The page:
Math 4707 (Spring 2011)
Exam 3
Problem 1. [15 points] Is there a bipartite graph with degrees 4, 4, 4, 4, 4, 10, 12, 12, 12, 20, 20, 20?
Solution. No. This is similar to a homework problem. (Alternative solution: Since there are only 12 vertices it is
imp
MATH 4707 MIDTERM I
March 3, 2010
INSTRUCTOR: Anar Akhmedov
Name:
Signature:
ID #:
Show all of your work. No credit will be given for an answer without some work or explanation.
Problem
Points
1
2
3
4
5
6
Total
(150 points)
1
1. (26 points) Prove in two w
MATH 4707, HOMEWORK II, SOLUTIONS TO GRADED PROBLEMS
February 25, 2010
INSTRUCTOR: Anar Akhmedov
(1) 4.3.6
Solution: Let an denote the number of all such subsets of cfw_1, 2, , n. We will nd a
recurrence relation for an . There are two types of subsets, t
MATH 4707, HOMEWORK I, SOLUTIONS TO GRADED PROBLEMS
February 19, 2010
INSTRUCTOR: Anar Akhmedov
(1) 1.8.21
Solution: Let us count all possible subsets Y of A such that |B Y | = 1 There are
k dierent ways to select one element of Y from B . The remaining e
Combinatorial Arguments
A combinatorial argument, or combinatorial proof, is an argument that involves counting. We have already seen this type of argument, for example in the section on Stirling
numbers of the second kind.
Remember that we could dene n c
Math 4707
Inclusion-Exclusion and Derangements
Dennis White
October 18, 2010
Suppose we have a set S of objects and a list of subsets of S , A1 , A2 , . . . , Am . We would like to
count the number of elements of S that do not belong to any of these subse
Math 4707: Introduction to
Combinatorics and Graph Theory
Lecture Addendum, February 18, 2013
Recurrence Relations and a Glimpse of Generating Functions
Given an innite sequence of numbers, a generating function is a compact way of expressing this data.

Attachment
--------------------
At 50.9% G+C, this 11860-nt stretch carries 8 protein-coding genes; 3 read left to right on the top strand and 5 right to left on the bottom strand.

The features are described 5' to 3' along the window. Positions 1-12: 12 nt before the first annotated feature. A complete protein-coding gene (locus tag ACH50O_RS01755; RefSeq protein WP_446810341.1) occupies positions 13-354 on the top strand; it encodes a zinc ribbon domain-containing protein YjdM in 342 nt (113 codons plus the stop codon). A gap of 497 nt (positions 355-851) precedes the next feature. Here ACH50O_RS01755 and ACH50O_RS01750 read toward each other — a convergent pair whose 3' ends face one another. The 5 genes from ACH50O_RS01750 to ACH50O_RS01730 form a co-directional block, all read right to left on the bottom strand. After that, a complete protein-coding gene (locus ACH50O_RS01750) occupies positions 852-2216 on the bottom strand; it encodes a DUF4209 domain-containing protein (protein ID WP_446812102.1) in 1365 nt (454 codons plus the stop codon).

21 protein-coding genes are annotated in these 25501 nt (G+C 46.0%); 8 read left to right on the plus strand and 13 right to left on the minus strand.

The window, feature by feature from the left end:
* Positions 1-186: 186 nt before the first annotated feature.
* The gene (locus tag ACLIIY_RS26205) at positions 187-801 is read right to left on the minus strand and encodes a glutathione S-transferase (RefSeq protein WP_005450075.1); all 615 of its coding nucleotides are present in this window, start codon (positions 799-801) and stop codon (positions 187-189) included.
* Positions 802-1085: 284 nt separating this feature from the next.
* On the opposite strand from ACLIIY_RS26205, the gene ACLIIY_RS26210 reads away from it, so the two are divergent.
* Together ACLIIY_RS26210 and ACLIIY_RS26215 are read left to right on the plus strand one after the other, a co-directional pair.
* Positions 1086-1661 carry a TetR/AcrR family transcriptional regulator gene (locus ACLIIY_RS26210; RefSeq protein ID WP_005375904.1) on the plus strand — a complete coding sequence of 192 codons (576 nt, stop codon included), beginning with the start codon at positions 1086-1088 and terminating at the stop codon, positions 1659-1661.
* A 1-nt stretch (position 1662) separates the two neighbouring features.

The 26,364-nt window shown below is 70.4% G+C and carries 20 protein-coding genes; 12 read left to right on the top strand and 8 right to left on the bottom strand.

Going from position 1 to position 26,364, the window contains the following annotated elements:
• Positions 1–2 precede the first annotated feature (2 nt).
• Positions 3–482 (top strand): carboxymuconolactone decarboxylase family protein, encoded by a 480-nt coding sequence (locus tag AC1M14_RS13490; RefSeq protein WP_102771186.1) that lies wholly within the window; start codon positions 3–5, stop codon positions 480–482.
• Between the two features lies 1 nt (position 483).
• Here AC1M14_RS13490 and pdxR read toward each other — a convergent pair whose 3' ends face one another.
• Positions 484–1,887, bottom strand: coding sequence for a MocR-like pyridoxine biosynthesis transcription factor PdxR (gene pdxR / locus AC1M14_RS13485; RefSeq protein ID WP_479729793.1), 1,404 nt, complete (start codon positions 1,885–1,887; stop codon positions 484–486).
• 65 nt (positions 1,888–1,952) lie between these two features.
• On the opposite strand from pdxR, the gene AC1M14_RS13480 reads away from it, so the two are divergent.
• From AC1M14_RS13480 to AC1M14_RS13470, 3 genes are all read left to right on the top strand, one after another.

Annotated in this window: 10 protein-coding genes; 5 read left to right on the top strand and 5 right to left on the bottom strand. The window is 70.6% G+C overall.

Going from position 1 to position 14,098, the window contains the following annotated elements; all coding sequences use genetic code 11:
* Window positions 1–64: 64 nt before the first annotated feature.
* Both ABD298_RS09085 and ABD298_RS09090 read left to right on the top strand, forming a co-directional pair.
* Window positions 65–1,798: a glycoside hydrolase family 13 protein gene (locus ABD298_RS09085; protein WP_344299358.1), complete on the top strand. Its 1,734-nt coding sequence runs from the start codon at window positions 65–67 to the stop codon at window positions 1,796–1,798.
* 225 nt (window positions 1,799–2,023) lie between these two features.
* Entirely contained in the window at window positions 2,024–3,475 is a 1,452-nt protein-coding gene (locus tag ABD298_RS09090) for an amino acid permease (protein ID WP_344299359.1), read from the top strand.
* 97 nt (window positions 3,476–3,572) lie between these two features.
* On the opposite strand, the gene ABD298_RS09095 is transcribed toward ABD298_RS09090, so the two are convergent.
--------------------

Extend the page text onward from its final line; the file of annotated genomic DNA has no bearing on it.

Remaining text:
1
Math 4707: Introduction to
Combinatorics and Graph Theory
Lecture Addendum, March 13th and 25th, 2013
Counting Closed Walks and Spanning Trees in Graphs
via Linear Algebra and Matrices
1
Adjacency Matrices and Counting Closed Walks
The material of this se
Math 4707
The Catalan Nunbers
Dennis White
November 3, 2010
1
Introduction
The Catalan numbers are a remarkable sequence of numbers that solve a number of seemingly
unrelated counting problems. Richard Stanleys graduate textbook in combinatorics, Enumerat
Math 4707
The Matching Theorem
Dennis White
November 3, 2010
A matching in a bipartite graph is a subset of the edges with no common vertices. Alternatively,
it is a 1-regular subgraph. Here is an example of a matching having two edges:
1
a
2
b
3
c
4
d
e
Math 4707
Chromatic Polynomials
Dennis White
November 3, 2010
The chromatic polynomial of a simple graph G, CG (), is the number of ways of properly coloring
the vertices of G using colors. For example, if G is the complete graph Kn , then there are ways
Math 4707: Introduction to
Combinatorics and Graph Theory
Lecture Addendum, March 13th and 25th, 2013
Counting Closed Walks and Spanning Trees in Graphs
via Linear Algebra and Matrices
1
Adjacency Matrices and Counting Closed Walks
The material of this se
Thus, A(G)k = (A(G)k1 A(G)ij = bi1 a1j + bi2 a2j + + bin anj . Since a walk of length k must be at a vertex
ij
r after k 1 steps, we note that
bir arj = # of walks of length exactly k between vi and vj that are at r after (k 1) steps,
and then we sum over
where P is some invertible n-by-n matrix. Call this diagonal matrix in the middle D.
As a consequence, the kth power of M can be written as
M k = P DP 1 P DP 1 . . . P DP 1 = P D k P 1 .
The kth power of D is again a diagonal matrix, with (D k )ij = 0 if